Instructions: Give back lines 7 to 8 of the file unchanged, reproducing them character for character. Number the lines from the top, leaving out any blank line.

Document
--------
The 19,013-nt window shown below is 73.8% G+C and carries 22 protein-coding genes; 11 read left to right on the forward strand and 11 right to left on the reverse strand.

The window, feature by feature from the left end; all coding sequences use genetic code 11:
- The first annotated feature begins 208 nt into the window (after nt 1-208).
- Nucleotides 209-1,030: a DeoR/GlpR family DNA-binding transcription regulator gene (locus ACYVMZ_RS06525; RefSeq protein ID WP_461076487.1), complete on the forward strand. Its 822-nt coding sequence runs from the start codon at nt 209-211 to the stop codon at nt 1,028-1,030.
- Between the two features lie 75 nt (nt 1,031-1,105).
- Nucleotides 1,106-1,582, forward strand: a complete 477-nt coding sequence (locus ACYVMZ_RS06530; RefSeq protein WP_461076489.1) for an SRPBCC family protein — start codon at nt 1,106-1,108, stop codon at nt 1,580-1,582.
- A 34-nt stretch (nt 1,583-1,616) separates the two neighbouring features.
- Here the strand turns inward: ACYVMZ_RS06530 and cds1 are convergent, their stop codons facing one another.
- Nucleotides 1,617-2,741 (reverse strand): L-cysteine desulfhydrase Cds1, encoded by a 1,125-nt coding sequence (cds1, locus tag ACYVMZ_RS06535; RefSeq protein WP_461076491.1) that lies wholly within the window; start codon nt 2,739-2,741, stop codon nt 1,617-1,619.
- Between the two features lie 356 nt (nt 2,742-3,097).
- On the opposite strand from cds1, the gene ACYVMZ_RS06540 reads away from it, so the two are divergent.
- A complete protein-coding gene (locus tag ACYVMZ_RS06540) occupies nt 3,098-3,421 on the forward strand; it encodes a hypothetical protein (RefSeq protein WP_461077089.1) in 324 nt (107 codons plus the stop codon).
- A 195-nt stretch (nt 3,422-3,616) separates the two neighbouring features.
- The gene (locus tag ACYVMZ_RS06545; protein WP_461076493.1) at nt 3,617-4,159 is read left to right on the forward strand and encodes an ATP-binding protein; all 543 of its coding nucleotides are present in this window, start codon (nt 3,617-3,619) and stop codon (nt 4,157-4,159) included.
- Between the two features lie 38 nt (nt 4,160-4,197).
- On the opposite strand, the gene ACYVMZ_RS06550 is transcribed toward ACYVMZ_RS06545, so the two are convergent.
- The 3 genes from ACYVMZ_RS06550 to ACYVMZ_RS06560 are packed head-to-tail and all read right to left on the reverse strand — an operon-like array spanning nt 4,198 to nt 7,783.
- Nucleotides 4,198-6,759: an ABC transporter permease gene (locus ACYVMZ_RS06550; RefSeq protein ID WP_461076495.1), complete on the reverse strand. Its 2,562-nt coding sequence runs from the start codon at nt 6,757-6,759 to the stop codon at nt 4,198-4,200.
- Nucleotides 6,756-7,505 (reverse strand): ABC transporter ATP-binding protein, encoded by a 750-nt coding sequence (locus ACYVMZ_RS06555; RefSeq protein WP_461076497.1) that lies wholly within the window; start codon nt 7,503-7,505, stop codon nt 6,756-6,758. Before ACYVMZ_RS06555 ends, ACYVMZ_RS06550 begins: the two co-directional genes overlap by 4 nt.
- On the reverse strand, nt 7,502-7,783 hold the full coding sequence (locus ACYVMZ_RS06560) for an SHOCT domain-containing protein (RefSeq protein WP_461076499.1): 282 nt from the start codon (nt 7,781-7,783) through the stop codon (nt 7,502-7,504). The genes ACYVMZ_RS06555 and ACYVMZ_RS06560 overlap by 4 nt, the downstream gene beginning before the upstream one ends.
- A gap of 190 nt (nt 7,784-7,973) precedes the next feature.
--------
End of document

- A 34-nt stretch (nt 1,583-1,616) separates the two neighbouring features.
- Here the strand turns inward: ACYVMZ_RS06530 and cds1 are convergent, their stop codons facing one another.